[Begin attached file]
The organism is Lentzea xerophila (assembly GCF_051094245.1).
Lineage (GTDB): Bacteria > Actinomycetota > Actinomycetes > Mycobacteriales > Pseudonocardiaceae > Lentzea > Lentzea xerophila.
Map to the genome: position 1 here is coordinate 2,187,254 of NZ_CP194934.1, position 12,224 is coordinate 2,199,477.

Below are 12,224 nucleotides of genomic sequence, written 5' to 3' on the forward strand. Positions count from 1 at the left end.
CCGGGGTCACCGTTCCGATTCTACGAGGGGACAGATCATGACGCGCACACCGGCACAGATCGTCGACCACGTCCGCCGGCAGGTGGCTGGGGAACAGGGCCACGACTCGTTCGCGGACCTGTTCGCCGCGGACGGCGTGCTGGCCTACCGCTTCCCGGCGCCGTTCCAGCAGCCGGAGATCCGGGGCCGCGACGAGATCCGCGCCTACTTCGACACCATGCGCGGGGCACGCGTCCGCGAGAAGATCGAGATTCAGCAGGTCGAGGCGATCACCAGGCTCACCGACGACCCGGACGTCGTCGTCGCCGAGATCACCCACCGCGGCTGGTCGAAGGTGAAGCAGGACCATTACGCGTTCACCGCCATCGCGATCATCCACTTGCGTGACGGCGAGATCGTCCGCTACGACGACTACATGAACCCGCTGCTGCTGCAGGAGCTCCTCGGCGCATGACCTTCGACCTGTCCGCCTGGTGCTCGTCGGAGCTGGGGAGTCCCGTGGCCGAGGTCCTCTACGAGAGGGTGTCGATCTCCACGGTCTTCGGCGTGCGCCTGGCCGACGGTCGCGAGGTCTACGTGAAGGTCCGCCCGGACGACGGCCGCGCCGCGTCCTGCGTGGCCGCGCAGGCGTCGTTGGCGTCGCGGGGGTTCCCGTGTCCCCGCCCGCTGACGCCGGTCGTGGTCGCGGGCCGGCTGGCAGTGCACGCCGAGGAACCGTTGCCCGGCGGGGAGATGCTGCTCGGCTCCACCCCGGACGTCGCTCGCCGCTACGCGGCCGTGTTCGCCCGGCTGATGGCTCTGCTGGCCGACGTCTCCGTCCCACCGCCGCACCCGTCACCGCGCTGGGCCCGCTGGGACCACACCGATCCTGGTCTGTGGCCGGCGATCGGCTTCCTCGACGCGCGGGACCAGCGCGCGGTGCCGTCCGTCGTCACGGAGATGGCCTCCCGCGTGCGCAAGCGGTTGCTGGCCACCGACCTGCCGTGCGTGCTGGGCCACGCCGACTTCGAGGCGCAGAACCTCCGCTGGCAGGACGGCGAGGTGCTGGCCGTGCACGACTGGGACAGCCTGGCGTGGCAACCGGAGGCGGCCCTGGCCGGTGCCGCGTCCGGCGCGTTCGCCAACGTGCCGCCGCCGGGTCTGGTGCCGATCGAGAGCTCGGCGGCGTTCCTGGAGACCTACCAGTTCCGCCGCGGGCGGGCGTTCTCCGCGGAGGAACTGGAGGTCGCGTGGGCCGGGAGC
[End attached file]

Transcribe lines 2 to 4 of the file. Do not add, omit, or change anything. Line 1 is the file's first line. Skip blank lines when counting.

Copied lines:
Lineage (GTDB): Bacteria > Actinomycetota > Actinomycetes > Mycobacteriales > Pseudonocardiaceae > Lentzea > Lentzea xerophila.
Map to the genome: position 1 here is coordinate 2,187,254 of NZ_CP194934.1, position 12,224 is coordinate 2,199,477.

Below are 12,224 nucleotides of genomic sequence, written 5' to 3' on the forward strand. Positions count from 1 at the left end.